There is something very powerful about a new year, a new month, even a new week, which marks a point in time for people to “change” something in their lives. The diet and fitness industry is replete with a sense of revision and metamorphosis, especially around the new year. What values will you communicate to your participants this year to assist them in creating a physically fit foundation in their life?
Incorporating longer intervals of 5 to 20 minutes can be the key to a higher level of fitness, regardless of what your specific goals are. For some reason, however, there is a reticence to the idea of longer intervals. Here are six reasons why you should teach your riders to love longer intervals in high Zone 3 to Zone 4.
This year, I want to challenge you to reach new heights in your coaching. This may mean moving out of your own comfort zone. It’s something we ask of our riders all the time; how about ourselves? What can we do to push ourselves, to take risks, to put ourselves out there in front of our students and announce to the world that we aren’t afraid of growth?
One of the best ways to grow as an instructor is to attend other instructors’ classes. You can assess what you like and what you don’t like, you can look for similarities with your style, and you can seek out coaching styles that you would like to adopt. And if you suspect you may have a bad habit, you can ask yourself poignant questions like, “Is that what I sound like when I yell ‘Go!’ all the time?” Here are 30 things to evaluate when you take another class.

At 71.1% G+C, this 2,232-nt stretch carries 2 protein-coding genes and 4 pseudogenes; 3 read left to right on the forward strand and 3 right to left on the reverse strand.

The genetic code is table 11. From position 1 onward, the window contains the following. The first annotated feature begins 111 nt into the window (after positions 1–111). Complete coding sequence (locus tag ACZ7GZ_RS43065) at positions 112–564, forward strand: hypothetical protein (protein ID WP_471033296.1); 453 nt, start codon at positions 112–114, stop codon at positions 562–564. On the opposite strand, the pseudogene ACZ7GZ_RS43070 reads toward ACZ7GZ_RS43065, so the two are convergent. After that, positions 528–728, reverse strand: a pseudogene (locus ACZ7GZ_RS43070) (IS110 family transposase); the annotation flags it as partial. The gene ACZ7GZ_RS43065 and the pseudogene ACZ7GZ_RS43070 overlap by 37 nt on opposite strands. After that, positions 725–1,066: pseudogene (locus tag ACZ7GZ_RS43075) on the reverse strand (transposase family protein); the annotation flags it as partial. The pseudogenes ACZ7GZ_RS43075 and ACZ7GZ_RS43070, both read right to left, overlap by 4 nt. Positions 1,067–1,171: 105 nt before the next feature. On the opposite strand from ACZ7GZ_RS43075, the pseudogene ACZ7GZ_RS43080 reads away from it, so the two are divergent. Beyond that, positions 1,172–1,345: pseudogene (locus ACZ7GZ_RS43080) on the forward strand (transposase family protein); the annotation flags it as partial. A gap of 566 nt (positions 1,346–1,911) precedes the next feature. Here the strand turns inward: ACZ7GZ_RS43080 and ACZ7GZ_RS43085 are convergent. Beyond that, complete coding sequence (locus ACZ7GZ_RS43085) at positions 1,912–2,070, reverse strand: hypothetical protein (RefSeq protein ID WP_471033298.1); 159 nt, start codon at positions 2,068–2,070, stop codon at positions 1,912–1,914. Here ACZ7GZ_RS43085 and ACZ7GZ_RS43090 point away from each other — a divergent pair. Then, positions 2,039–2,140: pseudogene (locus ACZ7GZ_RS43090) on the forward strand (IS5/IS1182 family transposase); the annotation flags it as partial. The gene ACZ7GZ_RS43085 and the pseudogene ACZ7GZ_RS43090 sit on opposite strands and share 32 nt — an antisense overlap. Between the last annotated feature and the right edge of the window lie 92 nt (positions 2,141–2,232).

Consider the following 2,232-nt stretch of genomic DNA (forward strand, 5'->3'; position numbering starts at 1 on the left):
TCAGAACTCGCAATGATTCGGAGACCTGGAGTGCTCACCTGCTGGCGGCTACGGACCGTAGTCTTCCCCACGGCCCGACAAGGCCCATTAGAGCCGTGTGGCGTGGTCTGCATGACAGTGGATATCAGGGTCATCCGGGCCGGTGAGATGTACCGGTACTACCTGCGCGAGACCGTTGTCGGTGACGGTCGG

The very simplicity of indoor cycling means that classes are often filled with participants who have a wide variety of fitness levels, skill levels, experience, and goals. This presents challenges for instructors who strive to be both attentive to each, yet mindful of all. Instructors may wonder if they’re able to give equal attention to all of the riders, or if that is even necessary. Subbing a class or teaching a regular class with an influx of new riders (typical in the new year) is a balancing act. Fortunately, these challenges come with opportunities for all instructors to up their game in coaching to varied abilities.
For so many years I’ve heard cycling instructors lament that “Students get bored if the class is cycling specific, so I need to [add silly move here] or they won’t come to class!” Well, I have news for you…maybe it’s not the moves or technique that are boring; maybe it’s you! Here are 13 ways you can be sure to keep students engaged while riding and committed to your classes without resorting to silly gimmicks on the bike.
We all know a structured training program is far more successful at meeting goals (any goal) than haphazard exercise. What can we do to convince our customers? How can we package it to reach more people? Will you help us brainstorm and come up with ideas? I’ve got a few, but I’m seeking your help!